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I have a bit of code that needs to run with elevated privileges (more that I want the rest of my code running at).

I have my code that sets up the Impersonation working, but it requires a username, domain and password. As my code is in C#.net I know that the password can be found by anyone determined enough.

Is there a way to encrypt the password in my code? Or otherwise secure this password and still be able to pass it in?

Here is the code I am calling:

using (new Impersonator("UserNameGoesHere", "DomainNameGoesGere", "Password Goes Here"))
     uint output;
     NetUserAdd(AUTHENTICATION_SERVER, 1, ref userinfo, out output);
     return output;

I would love an example that shows how to fix this to not show my password in plain text.

I am using Visual Studio 2008, .NET 3.5 SP1, and running on Windows Server 2003.

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Thanks for all the great answers! I am going to try them out and pick the one that works best. Thanks again! –  Vaccano Aug 1 '09 at 17:37

4 Answers 4

up vote 2 down vote accepted

You didn't specify if this was a desktop or web app so...

ASP.NET 2.0 supports encrypting sections of the web.config.

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Your Link in the comment for Sean's answer was the most useful. Thanks! –  Vaccano Aug 4 '09 at 15:31

Can you use the CryptoAPIs? See the accepted answer:


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I would recommend investigating the data protection API (DPAPI) for what you're attempting to achieve. It is considered part of the solution in many best practice approaches to reversibly storing passwords needed by applications.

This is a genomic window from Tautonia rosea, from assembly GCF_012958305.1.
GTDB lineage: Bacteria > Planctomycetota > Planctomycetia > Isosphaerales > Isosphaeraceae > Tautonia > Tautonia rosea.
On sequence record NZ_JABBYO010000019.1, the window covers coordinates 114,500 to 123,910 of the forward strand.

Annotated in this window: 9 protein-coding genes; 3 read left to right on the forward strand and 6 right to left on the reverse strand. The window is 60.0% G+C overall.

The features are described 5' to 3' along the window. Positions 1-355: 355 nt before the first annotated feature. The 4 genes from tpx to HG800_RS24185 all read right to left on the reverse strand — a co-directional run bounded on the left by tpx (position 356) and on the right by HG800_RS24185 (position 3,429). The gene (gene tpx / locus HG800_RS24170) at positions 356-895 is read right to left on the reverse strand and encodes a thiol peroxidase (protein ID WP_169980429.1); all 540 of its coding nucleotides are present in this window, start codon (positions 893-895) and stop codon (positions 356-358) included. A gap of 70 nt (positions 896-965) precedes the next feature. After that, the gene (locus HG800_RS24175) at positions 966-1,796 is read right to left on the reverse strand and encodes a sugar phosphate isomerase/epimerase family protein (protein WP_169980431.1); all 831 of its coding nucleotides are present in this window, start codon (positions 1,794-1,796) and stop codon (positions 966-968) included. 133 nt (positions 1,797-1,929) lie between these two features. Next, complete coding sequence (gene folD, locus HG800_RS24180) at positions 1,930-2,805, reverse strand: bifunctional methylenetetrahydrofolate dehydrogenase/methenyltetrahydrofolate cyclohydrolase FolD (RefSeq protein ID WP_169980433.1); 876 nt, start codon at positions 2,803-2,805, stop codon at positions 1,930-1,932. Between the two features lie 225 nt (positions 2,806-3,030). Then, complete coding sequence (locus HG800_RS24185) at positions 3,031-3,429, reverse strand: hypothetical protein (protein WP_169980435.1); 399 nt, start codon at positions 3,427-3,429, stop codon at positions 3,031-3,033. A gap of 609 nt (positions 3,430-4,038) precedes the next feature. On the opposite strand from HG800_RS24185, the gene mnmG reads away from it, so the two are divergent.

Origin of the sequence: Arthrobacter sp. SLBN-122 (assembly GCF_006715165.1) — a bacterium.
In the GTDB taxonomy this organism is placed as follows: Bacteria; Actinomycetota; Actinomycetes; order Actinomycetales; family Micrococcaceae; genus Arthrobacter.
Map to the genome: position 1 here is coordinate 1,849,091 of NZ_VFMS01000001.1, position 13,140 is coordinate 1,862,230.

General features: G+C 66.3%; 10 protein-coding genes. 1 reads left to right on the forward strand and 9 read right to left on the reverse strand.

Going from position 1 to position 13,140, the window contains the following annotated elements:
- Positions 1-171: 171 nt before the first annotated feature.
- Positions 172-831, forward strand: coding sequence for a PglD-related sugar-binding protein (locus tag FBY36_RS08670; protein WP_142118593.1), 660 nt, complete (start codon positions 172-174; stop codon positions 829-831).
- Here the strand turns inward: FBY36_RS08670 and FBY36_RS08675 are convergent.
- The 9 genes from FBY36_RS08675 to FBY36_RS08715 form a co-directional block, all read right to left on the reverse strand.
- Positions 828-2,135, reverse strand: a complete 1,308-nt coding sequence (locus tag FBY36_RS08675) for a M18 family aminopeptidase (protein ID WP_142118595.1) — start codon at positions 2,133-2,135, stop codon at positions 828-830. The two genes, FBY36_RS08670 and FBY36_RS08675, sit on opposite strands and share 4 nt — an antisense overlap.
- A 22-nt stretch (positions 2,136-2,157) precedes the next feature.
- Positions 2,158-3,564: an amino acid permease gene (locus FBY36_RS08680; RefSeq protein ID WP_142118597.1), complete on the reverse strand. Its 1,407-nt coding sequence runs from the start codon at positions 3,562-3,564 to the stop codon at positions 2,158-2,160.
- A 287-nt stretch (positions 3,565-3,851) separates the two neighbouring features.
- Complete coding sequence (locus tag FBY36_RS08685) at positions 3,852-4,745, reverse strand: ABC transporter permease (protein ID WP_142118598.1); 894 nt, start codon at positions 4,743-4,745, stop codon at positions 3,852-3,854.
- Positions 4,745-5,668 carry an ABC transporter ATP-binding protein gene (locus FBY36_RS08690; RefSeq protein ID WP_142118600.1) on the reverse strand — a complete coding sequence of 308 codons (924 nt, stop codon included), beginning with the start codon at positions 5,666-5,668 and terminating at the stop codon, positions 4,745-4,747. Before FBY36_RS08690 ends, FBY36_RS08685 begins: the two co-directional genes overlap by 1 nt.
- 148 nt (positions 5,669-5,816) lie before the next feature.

A good article discussing the DPAPI (and other techniques + concerns) can be found here:


With C# 2.0, P/Invoking isn't even required; managed wrappers exist:


I hope this helps!

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Jon Galloway has some examples of implementing this... weblogs.asp.net/jgalloway/archive/2008/04/13/… –  MyItchyChin Jul 31 '09 at 20:15

You have multiple options here.

  1. You can hash the password the very first time and store the hash to a file. Now the next time, you want to execute the code with elevated privileges, you need to accept/retype the password and re-compute the hash and match it with the stored hash. Only if it matches will you execute your code in elevation modes. You could hash using SHA. Please look at System.Crytography namespace for examples on hashing.

  2. Second option is to encrypt the password using algorithms like AES. However you will need to have a key to do this and you will have to worry about securing this key.

  3. Third option is to use DPAPI and encrypt the password but not worry about securing the keys - much easier option than 2.

I would recommend 1 if you do not mind re-entering the password every time the application starts. If that is not a possibility, I would suggest going with 3 and use DPAPI.

Here are some links to get you started.

1.http://www.obviex.com/samples/dpapi.aspx 2. http://www.obviex.com/samples/Encryption.aspx

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The suggestion to hash the password fails to take the rainbow table attack into account. The password must be "salted" before it is hashed. See codinghorror.com/blog/archives/000949.html –  Wim Coenen Aug 4 '09 at 15:16

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